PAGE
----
This program publishes books written by people in remote communities, some reflecting traditional legends and stories.
Many of the 66 project books published so far are written by children, while others are parenting or educational books written in consultation with community elders. The majority of our publications reflect up to 15 Indigenous languages.
How the projects work
All potential publishing projects go through a proposal process which must meet our vision and strategy and be approved by our Board. Each is different. Some involve working with the community, others involve translators, linguists, authors, illustrators, editors and artists. Once a book is published, we arrange an official launch and copies of the books are gifted to the community and often included in the Book Supply program.
There is a real buzz and sense of achievement around the issue of literacy when children and the communities are involved. The young authors become role models for others. The books show their stories and experiences and are just as important as any other published story. And other communities, as well as the Australian public, get a glimpse into the lives of others in remote communities. It is empowering.
“I would like to thank the ILF for helping us to make the book in Walmajarri because it’s very important to us and for our kids to have English and Walmajarri.”
– Jessie Moora, Walmajarri Elder and Teacher, Yakanarra School
Community members help decide which language to use for the books. So far, 35 of our books are written in an Indigenous language (and English), and another 16 books include keywords in first language.
“These books are so important for the future of the children and for the elders of the community. To have their language recognised and respected is something that their culture can look on and be so proud of. We’re proud of the kids, they have worked so hard on their books and are proud of them!”
– Helen Unwin, Principal, Yakanarra School
Some are funded by the ILF, some receive grants or sponsorship, or are published in partnerships with other organisations.
Pamela Lofts (1949–2012) was a nationally renowned artist and a much-loved children’s book illustrator. She has left behind an enormous legacy and a substantial bequest to our Foundation, which allowed us to launch The Pamela Lofts Bequest for Literacy and Learning Project in 2014.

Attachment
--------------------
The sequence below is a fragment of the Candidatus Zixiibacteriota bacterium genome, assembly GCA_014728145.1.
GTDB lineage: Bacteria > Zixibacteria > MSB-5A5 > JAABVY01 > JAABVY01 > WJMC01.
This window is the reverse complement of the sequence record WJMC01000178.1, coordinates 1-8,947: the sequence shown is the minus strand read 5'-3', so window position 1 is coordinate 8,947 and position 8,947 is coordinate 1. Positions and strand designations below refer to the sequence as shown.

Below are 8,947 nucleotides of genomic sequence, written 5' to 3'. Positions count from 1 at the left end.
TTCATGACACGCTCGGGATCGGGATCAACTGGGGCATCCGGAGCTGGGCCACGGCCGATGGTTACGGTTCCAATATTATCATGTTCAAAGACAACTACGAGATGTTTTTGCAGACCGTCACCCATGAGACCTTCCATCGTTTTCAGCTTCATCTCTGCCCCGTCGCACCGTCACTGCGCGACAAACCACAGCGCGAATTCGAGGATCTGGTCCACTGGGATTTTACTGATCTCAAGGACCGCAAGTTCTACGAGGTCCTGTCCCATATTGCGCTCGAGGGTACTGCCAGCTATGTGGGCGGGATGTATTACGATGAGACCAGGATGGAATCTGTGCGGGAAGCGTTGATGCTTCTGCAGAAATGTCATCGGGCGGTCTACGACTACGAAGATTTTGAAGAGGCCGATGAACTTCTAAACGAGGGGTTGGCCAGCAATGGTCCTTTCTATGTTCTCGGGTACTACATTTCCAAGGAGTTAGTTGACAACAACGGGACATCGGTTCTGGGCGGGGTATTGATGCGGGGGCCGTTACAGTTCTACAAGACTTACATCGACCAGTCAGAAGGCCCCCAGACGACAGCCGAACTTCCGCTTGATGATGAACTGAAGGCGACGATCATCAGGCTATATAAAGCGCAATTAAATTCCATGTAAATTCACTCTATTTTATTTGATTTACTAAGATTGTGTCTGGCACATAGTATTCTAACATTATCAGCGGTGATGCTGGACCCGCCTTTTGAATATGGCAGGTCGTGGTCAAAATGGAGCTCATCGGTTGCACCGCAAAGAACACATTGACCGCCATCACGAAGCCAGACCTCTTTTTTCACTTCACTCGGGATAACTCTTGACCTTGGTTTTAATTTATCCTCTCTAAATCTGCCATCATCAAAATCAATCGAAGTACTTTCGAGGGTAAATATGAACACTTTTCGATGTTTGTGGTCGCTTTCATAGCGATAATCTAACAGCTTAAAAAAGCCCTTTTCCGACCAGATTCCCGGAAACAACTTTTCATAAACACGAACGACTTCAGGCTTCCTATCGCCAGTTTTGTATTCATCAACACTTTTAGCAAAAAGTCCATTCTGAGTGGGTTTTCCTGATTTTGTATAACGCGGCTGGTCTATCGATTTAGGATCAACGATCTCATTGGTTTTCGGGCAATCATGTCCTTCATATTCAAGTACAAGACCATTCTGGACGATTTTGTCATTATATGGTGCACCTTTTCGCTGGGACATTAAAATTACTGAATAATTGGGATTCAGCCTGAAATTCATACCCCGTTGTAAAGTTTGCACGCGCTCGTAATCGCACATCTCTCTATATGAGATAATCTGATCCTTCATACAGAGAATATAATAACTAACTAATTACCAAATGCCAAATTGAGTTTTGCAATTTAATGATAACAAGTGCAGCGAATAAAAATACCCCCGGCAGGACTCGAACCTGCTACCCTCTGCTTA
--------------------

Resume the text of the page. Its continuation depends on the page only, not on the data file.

This project provides a mentorship program for Indigenous children in remote communities in the Northern Territory and Western Australia.
The ILF Create Initiative partners young Indigenous women at Tiwi College with publishers and mentors to create (produce stories), cultivate (build knowledge) and motivate (grow self-esteem).
Below is a list of the four books that have come out of the Create Initiative.
Nine imaginative and adventurous interconnected stories, all of which begin and end with opening a door. To be published and launched on Indigenous Literacy Day 2017, in Perth. Pre-order your copy now.
Two Ways Strong - Students at Concordia Lutheran College from remote communities across Queensland, with Claire Scobie and Kristine Ellis.
A fictional story inspired by the students' transition from living in remote Australia to attending boarding school in Toowoomba. To be published and launched on Indigenous Literacy Day 2017 at Brisbane Writers Festival. Pre-order your copy now.
A collection of 14 beautifully illustrated songs about place, the sounds of the animals and birds, hunting, fishing and more. The 10 Walmajarri songs were written in the 1980s and 1990s by Walmajarri teachers. The 4 songs in English were created by children in Yakanarra at a song writing and illustrating workshop with community elders, and Alison Lester and Chris Aitken. To be published and launched on Indigenous Literacy Day 2017, in Sydney. Pre-order your copy now.
A colourfully illustrated story of the seasons, animals and landscape in Gunbalanya, and the activities and places that make it special to the kids who live there. Published in 2016 and launched in 2017.
The tale of a water buffalo called Shallow and her friend Bruno the dog, who have a lot of fun, get into a lot of trouble and create a lot of havoc! To be published and launched on Indigenous Literacy Day 2017, in Melbourne.
Eight players from Katherine share their stories of a love for football, their heroes and their special places. Stories full of tension, drama, highs and lows - along with plenty of shock 'em moments - that characterise playing in the biggest game in the AFL annual calendar. Buy a copy of Shock 'Em.
Stories of friendship and loyalty, experiments that go badly awry, and the best thing to do with a bone. Then there’s a story about a very scary goanna. Created at a 5-day writing and illustrating camp in Tjuntjuntjara in WA. Buy a copy of The Goanna was Hungry.
This story of a young Tiwi girl called Mia is a window into students’ lives and focuses on the challenges and choices facing Tiwi girls. Buy a copy of Tiwi Girl.
A celebration and window into the lives of these Tiwi Girls - their heroes, sacred places and their happiest memories. Buy a copy of Nginingawila Ngirramini: Our Story.
For further information on Community Literacy Projects, please contact us.